What Fandom Racism Looks Like: Misogynoir – Introduction

wfrll - misogynoir - intro

The most disrespected woman in America, is the black woman. The most un-protected person in America is the black woman. The most neglected person in America, is the black woman. – Malcolm X, from a speech he gave May 5, 1962 at the funeral of Ronald Stokes.

Fandom hates Black women – real and fictional.

Fandom can’t stand Black female characters, the actresses that play/voice them, or the Black women who go hard for characters that look like them.

Misogynoir is alive and well in fandom spaces and few people seem willing to acknowledge it or listen to Black women talking about this specific form of racialized misogyny in fandom.

Moya Bailey coined the term “misogynoir” back in 2010 in order to “describe the particular fuckery Black women face in popular culture”. A little later on, Trudy, the creator of Gradient Lair, went on to provide a lexical definition of the term that expanded it a bit to reach out beyond popular culture to the treatment of Black women in general.

Both Moya’s original comments and Trudy’s expanded definition are necessary in understanding the scope of misogynoir in fandom and fan spaces as well as why it’s a problem that folks in fandom need to be aware of.

In fandom, misogynoir typically takes several forms against Black female characters and real life Black women – fans of well… anything and actresses that play Black characters. It involves diminishing Black characters, downplaying Black actresses, and dismissing Black female fans.

Fandom doesn’t like to talk about race. It really doesn’t like to acknowledge that the supposed safe space of transformative fandom is a space that’s filled to the brim with as much racist garbage as the rest of the internet.

The very notion of anti-Blackness and misogynoir constantly hit up against a wall of purposeful ignorance where, despite the fact that many Black people talk about their experiences in fandom and with racism, folks are still willing and ready to stick their fingers in their ears and talk about how they just don’t understand how obviously racist behaviors, tropes, and ships that Black women in fandom have been talking about for years is racist”.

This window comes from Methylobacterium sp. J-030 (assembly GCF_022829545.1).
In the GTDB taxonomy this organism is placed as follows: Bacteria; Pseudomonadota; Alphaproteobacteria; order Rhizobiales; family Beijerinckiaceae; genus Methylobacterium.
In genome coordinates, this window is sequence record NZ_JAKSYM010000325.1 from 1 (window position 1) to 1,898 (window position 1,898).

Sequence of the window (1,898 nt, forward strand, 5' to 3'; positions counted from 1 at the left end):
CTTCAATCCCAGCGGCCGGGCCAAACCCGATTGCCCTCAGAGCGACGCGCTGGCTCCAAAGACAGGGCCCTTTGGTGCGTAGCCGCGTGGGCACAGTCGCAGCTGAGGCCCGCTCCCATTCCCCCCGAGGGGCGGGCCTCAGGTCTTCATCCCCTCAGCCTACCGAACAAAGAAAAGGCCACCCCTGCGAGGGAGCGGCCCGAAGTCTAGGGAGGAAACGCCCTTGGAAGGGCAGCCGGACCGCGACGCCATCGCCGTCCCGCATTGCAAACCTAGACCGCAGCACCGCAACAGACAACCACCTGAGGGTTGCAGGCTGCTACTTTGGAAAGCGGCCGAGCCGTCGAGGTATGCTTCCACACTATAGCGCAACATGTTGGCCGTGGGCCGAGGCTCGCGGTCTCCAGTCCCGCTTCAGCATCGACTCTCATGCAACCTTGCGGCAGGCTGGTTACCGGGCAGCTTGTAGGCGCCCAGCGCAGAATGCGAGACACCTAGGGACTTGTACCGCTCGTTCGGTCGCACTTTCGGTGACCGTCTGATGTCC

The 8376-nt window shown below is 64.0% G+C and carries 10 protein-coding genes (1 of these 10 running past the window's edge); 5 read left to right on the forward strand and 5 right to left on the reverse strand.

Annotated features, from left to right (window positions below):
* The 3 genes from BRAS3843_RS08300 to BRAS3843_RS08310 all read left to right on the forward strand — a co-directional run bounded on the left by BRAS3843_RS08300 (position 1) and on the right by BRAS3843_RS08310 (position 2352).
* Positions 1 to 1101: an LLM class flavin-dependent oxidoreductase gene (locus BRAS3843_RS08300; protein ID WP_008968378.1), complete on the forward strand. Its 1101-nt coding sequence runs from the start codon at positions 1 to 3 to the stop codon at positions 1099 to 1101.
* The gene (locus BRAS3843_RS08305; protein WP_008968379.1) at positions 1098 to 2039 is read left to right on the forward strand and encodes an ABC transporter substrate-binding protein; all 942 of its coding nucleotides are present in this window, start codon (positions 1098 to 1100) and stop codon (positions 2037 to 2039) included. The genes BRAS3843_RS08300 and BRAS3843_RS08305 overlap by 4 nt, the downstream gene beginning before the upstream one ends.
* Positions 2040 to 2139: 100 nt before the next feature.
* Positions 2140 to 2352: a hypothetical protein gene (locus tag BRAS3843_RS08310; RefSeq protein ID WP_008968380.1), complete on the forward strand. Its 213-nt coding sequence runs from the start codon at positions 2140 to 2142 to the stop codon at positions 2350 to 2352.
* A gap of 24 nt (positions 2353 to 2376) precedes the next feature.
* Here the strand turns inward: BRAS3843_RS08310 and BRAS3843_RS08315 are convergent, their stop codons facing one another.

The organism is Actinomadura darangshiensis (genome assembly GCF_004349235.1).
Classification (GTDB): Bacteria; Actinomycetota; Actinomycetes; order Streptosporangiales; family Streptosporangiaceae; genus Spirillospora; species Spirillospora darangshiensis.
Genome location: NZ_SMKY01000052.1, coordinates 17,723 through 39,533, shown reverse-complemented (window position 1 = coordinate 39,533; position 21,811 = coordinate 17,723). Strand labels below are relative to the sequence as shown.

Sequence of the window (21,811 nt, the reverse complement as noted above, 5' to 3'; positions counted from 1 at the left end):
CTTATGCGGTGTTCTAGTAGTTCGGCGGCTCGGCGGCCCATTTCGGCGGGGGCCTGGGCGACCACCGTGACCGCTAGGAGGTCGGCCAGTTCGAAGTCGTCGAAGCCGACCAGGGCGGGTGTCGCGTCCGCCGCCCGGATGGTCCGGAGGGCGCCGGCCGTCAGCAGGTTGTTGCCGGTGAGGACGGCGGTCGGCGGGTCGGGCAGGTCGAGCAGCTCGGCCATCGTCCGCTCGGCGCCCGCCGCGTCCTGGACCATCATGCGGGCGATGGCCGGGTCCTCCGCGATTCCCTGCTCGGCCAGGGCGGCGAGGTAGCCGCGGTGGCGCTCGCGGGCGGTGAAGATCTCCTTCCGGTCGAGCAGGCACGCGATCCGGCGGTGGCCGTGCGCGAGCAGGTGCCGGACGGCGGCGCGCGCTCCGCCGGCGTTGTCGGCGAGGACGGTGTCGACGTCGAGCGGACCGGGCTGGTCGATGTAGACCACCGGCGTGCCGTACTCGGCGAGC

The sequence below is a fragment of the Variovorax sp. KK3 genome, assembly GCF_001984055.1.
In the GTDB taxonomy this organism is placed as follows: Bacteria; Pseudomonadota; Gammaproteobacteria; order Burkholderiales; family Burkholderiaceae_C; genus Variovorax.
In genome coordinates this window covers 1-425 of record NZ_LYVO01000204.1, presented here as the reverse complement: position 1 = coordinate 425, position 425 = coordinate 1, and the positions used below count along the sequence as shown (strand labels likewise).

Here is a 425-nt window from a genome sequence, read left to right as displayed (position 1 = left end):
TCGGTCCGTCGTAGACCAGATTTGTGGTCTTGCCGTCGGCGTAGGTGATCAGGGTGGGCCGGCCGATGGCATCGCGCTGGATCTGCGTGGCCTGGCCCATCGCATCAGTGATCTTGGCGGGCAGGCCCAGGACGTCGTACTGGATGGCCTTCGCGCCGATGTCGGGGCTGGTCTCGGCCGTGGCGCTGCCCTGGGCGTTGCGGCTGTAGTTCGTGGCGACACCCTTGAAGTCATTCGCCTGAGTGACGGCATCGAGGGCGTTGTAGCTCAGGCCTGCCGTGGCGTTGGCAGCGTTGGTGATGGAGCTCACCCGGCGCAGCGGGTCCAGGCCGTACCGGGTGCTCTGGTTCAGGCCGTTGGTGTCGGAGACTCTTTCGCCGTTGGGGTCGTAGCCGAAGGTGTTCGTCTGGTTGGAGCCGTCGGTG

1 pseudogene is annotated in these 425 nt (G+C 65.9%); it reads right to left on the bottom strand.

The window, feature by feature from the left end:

I own a ton of academic books on fandom that have been published in the past two years. Few ever mention race beyond the way that the few articles on race within its covers are squished in their own section or how these books talk around race and racism, therefore drawing attention to its lack.

(For example, The Darker Side of Slash Fan Fiction: Essays on Power, Consent and the Body is a recently published essay collection about slash fandom that has, despite the titular darkness and the opportunity it offers, only has a single essay about race and racism in slash shipping spaces.)

For the most part, fandom pretends that race – and therefore racism – isn’t a thing in order to facilitate a public facade where fandom is safe for all women even while you have white women metaphorically stepping on the throats of women of color in order to get ahead. In the context of this article series, it’s important to focus on the fact that with misogynoir in or out of fandom, everyone can and does get in on the action as far as oppressing, silencing, and shitting on Black women goes.

That includes other people of color.

And it’s been going on for years.


This introduction is the first of a five part mini-series within my larger “What Fandom Racism Looks Like” series. Over the course of the next four months, this mini-series will look at how misogynoir plays out within fandom, who it’s directed at, and how y’all can make fandom a safer place for Black women.

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About Zina

Zina writes about comics, nerd history, and ridiculous romance novels when not working frantically on her first collection of short stories and complaining about stuff. One day, she'll settle down and write that novel.
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